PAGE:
As with all things regarding the music in Halo Infinite, we’re given a pretty detailed brief by Joel and then it’s simply a matter of executing. The first thing to determine is usually the tempo to match the gameplay feel, palette (what instruments to use) and then expand from there, deciding theme, and then feel. As described before, the pieces are then written in such a way that 343 can make use of it in their music playback system which takes into account what the player is doing, and thus can be supported with the appropriate level of intensity in the music and make sure sections of a track are cueing up where they need to be.
My only focus when writing is serving the game’s needs as they pertain to the player, so I’ll pull from whatever I need to in order to deliver that.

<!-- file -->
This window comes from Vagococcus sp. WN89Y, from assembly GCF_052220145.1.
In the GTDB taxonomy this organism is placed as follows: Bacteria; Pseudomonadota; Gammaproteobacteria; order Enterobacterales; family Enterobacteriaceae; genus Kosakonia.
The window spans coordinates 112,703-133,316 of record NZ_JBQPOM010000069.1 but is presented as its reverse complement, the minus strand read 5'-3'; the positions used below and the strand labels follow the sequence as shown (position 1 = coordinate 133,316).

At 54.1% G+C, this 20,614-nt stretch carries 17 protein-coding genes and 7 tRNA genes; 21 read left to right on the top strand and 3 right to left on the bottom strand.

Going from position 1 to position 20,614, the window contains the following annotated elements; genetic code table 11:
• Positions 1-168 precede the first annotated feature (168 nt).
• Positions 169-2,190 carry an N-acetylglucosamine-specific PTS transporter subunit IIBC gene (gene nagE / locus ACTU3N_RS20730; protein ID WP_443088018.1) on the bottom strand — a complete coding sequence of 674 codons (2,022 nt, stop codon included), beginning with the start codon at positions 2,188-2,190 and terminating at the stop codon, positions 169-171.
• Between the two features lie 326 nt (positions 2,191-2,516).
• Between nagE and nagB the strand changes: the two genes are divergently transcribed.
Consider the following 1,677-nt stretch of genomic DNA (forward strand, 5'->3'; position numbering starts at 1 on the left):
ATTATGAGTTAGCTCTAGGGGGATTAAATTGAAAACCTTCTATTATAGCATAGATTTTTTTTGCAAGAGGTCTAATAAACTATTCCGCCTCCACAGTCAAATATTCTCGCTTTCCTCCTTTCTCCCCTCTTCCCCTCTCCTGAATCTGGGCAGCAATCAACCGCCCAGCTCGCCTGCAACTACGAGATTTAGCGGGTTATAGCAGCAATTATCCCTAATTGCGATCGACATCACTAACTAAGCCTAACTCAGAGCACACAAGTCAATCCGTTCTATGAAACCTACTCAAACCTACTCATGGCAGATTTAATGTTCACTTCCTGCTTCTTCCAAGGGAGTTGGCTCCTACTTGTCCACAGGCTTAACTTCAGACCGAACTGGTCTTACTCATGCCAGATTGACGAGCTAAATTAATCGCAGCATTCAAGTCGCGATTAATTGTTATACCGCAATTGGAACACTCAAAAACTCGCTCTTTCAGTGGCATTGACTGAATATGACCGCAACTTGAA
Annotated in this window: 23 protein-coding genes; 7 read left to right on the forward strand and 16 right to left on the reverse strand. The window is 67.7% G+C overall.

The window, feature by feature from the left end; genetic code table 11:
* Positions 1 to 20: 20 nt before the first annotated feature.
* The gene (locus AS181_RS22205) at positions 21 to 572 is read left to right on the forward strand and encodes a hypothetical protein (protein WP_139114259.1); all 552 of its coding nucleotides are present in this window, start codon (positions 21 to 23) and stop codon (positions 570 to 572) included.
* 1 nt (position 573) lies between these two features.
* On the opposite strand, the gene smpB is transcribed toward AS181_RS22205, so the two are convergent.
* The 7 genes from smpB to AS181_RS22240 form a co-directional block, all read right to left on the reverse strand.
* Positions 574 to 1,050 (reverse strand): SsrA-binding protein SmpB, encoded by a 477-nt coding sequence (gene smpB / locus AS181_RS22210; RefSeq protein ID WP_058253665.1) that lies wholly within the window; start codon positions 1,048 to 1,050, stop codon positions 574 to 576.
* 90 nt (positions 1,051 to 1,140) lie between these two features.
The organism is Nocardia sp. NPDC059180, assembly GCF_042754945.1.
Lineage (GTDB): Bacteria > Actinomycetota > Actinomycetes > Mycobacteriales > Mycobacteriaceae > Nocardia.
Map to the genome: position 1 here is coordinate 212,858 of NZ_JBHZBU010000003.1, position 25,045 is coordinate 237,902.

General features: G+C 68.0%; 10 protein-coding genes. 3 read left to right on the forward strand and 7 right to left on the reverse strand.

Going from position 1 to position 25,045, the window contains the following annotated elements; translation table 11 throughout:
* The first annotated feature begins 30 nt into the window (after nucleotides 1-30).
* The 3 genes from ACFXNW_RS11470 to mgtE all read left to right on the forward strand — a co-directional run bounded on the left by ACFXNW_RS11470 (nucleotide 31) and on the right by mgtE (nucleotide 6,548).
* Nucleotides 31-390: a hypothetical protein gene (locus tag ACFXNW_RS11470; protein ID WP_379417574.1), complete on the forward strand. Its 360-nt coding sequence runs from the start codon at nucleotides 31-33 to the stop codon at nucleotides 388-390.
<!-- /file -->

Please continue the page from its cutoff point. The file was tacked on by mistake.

I’m told you also led the creation of the theme for our new Banished War Chief, Escharum. Where do you turn for inspiration to create something like that?
Inspiration always comes from the story first! If I think back to the initial direction, it was to capture the essence of Escharum as a grizzled Banished War Chief mercenary – he’s seen it all before – who has finally found a worthy adversary in Master Chief, a new motivation for him at long last. This is really encapsulated by his monologue at the end of the Campaign demo. Great emphasis was placed on the weight and heft of this character in his theme, how he moves and feels. We used a double bass in the early editions of the theme and that stuck with everyone at 343 due to its menacing feel. Over the course of the game it’s played both as a solo instrument, with bowing in a very aggressive manner, as well as being played by an ensemble of basses, which gives us some versatility in how it’s presented. Throughout the campaign, you’ll hear bits and pieces of the motif show up in different ways, where it be a different instrument, a different key, played faster or slower – all depending on what the game needs. Here is what the theme looks like on paper.